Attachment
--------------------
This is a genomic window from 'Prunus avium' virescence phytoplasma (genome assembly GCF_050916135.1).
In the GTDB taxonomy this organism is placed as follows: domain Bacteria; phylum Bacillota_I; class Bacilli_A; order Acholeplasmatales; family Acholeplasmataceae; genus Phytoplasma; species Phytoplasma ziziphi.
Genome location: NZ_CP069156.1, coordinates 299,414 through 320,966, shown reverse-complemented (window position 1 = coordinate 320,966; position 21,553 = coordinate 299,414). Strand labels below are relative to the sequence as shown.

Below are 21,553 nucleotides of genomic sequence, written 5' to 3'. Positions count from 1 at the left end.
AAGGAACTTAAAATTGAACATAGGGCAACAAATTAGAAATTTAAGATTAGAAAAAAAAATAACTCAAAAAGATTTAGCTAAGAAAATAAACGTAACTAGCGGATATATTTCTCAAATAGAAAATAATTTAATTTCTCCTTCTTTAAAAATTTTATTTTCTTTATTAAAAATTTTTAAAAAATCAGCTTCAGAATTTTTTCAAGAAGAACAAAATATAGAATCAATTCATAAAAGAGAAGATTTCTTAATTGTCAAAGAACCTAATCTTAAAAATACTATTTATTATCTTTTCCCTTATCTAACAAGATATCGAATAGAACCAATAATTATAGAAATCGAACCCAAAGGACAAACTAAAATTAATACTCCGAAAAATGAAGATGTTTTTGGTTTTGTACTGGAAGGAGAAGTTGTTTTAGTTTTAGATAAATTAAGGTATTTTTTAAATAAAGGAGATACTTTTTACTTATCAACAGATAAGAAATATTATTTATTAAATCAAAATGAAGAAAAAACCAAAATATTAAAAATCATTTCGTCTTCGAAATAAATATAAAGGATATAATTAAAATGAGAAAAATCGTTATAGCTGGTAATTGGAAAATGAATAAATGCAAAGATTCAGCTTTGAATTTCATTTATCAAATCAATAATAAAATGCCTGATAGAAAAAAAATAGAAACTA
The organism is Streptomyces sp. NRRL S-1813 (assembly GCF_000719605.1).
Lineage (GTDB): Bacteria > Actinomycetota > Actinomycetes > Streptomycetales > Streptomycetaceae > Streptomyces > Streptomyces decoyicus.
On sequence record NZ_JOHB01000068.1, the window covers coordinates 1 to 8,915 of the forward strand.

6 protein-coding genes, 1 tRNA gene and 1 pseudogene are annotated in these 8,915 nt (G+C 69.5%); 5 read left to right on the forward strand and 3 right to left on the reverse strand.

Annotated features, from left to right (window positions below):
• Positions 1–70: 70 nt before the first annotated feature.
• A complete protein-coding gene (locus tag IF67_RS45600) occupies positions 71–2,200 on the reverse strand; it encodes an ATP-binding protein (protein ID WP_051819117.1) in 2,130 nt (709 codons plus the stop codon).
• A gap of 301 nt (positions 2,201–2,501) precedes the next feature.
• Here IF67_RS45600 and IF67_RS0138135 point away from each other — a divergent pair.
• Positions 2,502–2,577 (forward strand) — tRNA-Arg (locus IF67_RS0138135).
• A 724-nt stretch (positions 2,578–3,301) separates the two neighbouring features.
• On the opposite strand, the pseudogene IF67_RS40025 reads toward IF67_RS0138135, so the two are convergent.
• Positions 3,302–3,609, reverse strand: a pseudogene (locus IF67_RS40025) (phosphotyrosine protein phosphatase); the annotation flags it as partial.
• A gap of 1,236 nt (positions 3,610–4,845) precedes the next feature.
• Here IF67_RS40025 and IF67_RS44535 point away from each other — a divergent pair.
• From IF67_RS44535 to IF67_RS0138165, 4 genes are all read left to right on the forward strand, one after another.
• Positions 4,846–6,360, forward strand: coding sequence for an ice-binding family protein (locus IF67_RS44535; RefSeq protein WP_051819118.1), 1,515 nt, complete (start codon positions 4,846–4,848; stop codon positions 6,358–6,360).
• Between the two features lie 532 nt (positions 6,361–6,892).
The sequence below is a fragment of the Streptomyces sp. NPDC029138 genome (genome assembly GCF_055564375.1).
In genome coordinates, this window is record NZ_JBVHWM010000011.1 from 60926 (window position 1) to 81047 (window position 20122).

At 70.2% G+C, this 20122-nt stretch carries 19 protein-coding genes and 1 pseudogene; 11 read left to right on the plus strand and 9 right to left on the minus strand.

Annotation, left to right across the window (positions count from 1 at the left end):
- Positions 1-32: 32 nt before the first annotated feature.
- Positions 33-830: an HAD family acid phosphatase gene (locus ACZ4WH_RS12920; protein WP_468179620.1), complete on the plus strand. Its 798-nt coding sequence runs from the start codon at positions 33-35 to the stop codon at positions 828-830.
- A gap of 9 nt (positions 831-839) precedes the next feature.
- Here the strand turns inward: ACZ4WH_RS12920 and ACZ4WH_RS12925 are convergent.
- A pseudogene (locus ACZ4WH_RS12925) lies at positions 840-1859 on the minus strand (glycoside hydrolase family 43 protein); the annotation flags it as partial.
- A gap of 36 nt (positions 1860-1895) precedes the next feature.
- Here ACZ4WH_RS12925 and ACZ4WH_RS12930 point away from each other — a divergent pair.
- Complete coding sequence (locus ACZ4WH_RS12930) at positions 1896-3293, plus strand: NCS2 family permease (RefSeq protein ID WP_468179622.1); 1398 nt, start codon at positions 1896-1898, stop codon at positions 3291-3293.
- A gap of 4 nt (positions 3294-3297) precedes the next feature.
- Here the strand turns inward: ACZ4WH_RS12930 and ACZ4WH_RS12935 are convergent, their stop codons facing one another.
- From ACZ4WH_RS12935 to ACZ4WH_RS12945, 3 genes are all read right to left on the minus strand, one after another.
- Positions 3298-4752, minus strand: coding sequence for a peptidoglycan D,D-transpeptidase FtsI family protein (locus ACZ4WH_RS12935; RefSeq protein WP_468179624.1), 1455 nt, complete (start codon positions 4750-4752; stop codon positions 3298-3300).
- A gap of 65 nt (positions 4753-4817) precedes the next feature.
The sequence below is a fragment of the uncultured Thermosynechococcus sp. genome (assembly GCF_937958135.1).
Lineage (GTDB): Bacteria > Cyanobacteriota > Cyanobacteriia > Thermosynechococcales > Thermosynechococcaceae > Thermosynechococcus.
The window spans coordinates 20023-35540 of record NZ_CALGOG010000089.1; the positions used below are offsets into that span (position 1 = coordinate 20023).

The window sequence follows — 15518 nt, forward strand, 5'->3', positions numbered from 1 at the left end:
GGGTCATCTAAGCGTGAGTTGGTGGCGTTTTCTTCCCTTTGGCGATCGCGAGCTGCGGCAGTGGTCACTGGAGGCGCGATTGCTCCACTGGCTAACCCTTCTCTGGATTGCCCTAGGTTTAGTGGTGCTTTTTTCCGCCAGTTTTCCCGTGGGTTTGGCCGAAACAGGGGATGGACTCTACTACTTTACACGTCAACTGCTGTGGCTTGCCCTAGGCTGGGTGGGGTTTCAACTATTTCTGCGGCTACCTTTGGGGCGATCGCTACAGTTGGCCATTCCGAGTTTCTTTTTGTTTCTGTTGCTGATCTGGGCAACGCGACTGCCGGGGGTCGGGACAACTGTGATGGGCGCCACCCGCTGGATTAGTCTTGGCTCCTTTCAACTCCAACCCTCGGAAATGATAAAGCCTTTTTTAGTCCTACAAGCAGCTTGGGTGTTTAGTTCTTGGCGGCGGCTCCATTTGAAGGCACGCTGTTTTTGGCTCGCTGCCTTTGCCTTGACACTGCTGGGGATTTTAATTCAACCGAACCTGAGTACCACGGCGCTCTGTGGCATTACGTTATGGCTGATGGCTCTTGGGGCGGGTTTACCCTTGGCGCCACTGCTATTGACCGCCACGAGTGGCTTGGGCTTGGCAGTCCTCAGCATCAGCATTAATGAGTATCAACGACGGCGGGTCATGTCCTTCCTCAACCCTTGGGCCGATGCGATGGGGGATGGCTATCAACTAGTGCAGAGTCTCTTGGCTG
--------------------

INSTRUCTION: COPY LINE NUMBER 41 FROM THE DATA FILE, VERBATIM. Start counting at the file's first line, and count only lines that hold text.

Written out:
The sequence below is a fragment of the uncultured Thermosynechococcus sp. genome (assembly GCF_937958135.1).